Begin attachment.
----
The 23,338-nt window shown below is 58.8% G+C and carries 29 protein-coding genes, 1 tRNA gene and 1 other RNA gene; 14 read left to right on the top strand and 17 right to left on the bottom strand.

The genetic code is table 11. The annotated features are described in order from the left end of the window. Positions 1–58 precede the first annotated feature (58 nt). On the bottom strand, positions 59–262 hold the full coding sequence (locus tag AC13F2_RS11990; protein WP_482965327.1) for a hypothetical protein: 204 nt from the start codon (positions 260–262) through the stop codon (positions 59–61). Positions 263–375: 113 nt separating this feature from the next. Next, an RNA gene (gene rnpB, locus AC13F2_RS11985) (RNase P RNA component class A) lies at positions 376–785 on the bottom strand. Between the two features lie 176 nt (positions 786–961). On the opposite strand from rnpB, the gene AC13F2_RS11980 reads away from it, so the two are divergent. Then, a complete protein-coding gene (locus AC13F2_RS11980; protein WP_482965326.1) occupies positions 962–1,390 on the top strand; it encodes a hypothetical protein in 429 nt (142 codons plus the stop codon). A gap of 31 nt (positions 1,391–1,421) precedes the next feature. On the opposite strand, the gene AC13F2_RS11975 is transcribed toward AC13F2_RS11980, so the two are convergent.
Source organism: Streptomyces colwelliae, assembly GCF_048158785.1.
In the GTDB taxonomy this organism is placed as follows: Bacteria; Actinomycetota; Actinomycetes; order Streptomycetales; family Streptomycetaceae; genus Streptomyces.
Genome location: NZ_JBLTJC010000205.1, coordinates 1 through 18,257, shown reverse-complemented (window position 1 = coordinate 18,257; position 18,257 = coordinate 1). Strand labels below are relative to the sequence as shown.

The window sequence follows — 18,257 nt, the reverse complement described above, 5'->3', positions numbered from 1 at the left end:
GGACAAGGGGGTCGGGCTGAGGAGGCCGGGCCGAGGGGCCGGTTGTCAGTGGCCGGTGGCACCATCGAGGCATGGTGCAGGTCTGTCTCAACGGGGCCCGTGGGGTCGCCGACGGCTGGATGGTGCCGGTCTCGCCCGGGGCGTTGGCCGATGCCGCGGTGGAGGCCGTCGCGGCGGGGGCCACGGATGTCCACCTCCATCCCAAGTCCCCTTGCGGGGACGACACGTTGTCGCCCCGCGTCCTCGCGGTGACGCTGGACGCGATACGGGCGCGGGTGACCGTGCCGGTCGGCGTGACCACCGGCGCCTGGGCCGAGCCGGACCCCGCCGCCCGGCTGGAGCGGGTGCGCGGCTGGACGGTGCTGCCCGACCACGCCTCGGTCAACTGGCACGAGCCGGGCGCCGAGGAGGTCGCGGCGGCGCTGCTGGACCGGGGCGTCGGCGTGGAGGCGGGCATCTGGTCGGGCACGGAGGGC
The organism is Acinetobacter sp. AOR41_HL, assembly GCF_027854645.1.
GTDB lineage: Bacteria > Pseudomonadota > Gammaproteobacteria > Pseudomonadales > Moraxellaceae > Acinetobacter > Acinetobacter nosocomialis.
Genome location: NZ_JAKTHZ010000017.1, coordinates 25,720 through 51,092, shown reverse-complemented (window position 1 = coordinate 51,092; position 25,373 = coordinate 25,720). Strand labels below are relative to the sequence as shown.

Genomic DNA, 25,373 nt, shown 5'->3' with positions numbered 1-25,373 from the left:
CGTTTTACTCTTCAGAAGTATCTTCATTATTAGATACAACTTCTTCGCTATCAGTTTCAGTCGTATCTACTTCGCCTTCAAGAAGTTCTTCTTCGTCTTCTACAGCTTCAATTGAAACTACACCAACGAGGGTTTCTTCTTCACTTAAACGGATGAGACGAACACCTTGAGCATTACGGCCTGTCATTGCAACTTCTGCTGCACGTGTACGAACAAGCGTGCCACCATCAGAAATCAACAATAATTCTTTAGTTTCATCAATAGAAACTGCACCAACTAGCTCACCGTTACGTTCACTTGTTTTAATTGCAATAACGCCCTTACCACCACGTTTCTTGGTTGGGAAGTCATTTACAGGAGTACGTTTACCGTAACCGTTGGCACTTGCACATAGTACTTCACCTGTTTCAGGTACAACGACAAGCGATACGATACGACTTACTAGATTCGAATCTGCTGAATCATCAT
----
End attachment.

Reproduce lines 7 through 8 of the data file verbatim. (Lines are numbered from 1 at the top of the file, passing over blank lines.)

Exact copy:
GGACAAGGGGGTCGGGCTGAGGAGGCCGGGCCGAGGGGCCGGTTGTCAGTGGCCGGTGGCACCATCGAGGCATGGTGCAGGTCTGTCTCAACGGGGCCCGTGGGGTCGCCGACGGCTGGATGGTGCCGGTCTCGCCCGGGGCGTTGGCCGATGCCGCGGTGGAGGCCGTCGCGGCGGGGGCCACGGATGTCCACCTCCATCCCAAGTCCCCTTGCGGGGACGACACGTTGTCGCCCCGCGTCCTCGCGGTGACGCTGGACGCGATACGGGCGCGGGTGACCGTGCCGGTCGGCGTGACCACCGGCGCCTGGGCCGAGCCGGACCCCGCCGCCCGGCTGGAGCGGGTGCGCGGCTGGACGGTGCTGCCCGACCACGCCTCGGTCAACTGGCACGAGCCGGGCGCCGAGGAGGTCGCGGCGGCGCTGCTGGACCGGGGCGTCGGCGTGGAGGCGGGCATCTGGTCGGGCACGGAGGGC
The organism is Acinetobacter sp. AOR41_HL, assembly GCF_027854645.1.